• collect data over several months and spot correlations. Do I tend to leave the windows closed when it’s colder, for example (of course I do), and is this a problem?
  • see if mornings are better than afternoons?
  • get a good sense of what “normal” CO2 variations are over the day and seasonally, indoors/outdoors/etc, and when I should act (the sensor is portable, so I’ll start carrying it around to different venues once I develop a foundational understanding).

Also:

Alerts! If CO2 hits 800 ppm (for example) I would like to ping my smart plug to turn on the coloured Christmas lights that hang on the shelves behind me. That’s not enough to interrupt me if I’m concentrating, but it gives me peripheral vision that I should increase ventilation and I’ll notice it when my head comes out of flow. I’m aaaaall about that ambient awareness.

So I don’t want my data trapped in an app. I want the sensor to have an hardware API. I wrote about the idea of hardware APIs here (2021):

Devices should have a standard hardware API – a couple of pins that publish events (like: radio re-tuned, or switch pressed, or doorbell motion sensor activated) and accept commands (like: re-tune to X, or remote activate switch, or record and send video)

(It doesn’t need to be copper pins. Wireless is fine too, so long as it’s open.)

(It’s important that this runs locally, without hitting the cloud, because the privacy concerns of this level of access to my home are considerable.)

Basically: I want to work with my home gadgets and appliances as easily as I can set up rules and filters in Gmail.

AND SO I am tentatively happy that there is a Python library for the Aranet4 sensor (pyaranet4)! Good news.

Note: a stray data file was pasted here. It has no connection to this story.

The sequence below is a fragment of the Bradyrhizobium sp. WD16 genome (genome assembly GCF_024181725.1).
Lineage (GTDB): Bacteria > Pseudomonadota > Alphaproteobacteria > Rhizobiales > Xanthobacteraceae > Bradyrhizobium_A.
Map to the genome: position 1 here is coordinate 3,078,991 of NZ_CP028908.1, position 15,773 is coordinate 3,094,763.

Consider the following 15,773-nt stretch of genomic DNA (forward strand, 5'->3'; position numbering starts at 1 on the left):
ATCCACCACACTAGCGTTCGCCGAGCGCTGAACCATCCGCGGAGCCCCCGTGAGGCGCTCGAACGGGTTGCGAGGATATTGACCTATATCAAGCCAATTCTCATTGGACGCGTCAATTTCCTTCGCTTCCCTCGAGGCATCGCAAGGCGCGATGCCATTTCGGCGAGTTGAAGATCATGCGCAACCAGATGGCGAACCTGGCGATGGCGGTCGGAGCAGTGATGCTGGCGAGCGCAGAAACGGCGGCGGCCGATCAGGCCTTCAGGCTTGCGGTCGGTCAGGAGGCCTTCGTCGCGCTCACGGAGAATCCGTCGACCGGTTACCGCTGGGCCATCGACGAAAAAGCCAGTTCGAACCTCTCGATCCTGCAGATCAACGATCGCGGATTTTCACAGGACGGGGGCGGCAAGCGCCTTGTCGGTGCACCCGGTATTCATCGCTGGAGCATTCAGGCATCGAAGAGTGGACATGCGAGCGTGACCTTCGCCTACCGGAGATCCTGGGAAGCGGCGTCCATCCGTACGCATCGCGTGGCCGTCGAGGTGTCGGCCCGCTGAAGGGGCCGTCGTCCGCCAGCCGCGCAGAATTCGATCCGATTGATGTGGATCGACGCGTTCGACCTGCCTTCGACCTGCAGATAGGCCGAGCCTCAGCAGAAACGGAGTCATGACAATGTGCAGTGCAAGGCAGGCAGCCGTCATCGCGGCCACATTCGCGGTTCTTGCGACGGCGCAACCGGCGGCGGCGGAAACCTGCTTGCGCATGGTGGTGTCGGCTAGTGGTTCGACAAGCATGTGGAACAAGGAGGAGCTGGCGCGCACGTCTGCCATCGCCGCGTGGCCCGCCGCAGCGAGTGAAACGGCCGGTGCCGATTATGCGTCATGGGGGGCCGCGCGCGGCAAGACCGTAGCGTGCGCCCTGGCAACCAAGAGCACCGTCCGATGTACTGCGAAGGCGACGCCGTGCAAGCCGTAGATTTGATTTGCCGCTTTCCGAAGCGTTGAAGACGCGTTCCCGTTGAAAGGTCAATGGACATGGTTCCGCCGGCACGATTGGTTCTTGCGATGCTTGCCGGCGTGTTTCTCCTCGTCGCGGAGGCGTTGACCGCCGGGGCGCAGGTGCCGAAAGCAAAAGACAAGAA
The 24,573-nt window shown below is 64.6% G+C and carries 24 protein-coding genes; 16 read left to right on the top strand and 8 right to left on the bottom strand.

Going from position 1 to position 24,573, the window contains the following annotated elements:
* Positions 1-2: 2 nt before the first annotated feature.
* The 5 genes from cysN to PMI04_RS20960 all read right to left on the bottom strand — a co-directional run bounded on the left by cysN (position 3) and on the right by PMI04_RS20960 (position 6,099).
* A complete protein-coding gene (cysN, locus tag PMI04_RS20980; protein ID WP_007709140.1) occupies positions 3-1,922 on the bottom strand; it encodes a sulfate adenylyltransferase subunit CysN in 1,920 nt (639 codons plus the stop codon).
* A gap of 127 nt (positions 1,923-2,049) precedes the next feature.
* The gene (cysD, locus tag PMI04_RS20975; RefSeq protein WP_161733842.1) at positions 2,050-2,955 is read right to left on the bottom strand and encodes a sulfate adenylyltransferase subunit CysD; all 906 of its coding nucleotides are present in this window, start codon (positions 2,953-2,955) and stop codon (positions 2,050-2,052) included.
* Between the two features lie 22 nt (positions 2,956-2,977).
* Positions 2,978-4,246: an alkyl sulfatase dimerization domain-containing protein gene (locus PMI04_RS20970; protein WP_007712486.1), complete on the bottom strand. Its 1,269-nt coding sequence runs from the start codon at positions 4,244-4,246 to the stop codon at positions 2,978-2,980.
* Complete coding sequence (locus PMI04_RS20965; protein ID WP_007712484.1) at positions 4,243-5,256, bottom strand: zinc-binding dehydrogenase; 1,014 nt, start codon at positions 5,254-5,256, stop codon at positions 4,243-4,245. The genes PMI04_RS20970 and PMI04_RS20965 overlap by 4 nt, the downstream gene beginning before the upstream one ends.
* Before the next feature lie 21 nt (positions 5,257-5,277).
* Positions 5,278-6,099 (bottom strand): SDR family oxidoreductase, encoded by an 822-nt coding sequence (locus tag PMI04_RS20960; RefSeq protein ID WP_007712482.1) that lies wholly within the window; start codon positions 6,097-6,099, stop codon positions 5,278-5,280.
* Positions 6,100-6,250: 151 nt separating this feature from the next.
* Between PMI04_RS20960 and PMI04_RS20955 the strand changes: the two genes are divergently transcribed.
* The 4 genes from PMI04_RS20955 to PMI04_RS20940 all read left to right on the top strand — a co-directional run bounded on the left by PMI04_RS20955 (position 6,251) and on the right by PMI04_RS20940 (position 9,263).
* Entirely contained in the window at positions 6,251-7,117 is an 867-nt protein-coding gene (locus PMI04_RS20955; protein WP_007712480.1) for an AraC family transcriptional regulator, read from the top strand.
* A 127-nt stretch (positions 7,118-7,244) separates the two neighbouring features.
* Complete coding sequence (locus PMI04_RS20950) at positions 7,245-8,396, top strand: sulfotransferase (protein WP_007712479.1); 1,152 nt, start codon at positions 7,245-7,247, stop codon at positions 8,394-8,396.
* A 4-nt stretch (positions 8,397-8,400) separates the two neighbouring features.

This means that, in theory, I should be able to connect from my Mac, or the always-on Raspberry Pi sitting on the bookshelves, and pull data from the sensor on a regular schedule. And given that I should be able to do all of the above.

A project!


I was born at 335 ppm. Atmospheric CO2 is 25% higher today.

(See co2levels.org for a giant historic graph.)

Ok so there’s noticeable cognitive impairment on complex decision making when CO2 levels are much higher – but is even this 25% atmospheric uplift dinging my IQ?

Like: lead in fuel, as previously discussed: Leaded fuel reduced the IQ of everyone born before 1990 by ~4.25%.

Which is wild, right? And may explain some elements of boomer politics…

But, being more specific, what lead is dinging isn’t just IQ – I seem to remember that lead affects impulse control? And CO2 affects “complex strategic thinking” so that’s an attentional thing, maybe?

I am suuuuuuper out on a limb here, but: smartphones? What if this century’s rise of short-attention-span casual games, attentional disorders, etc, is not to do with too much screen-time at all, but is a symptom of growing up under increased atmospheric CO2?

And so our recently-slightly-diminished inability to hold a coherent thought for a long span of time is what attention-maximiser apps like infinite-scrollers (Twitter) and ad-engagement-optimisers (Facebook) and swipe-skinner-boxes (TikTok, Tinder) are, deep down, all exploiting?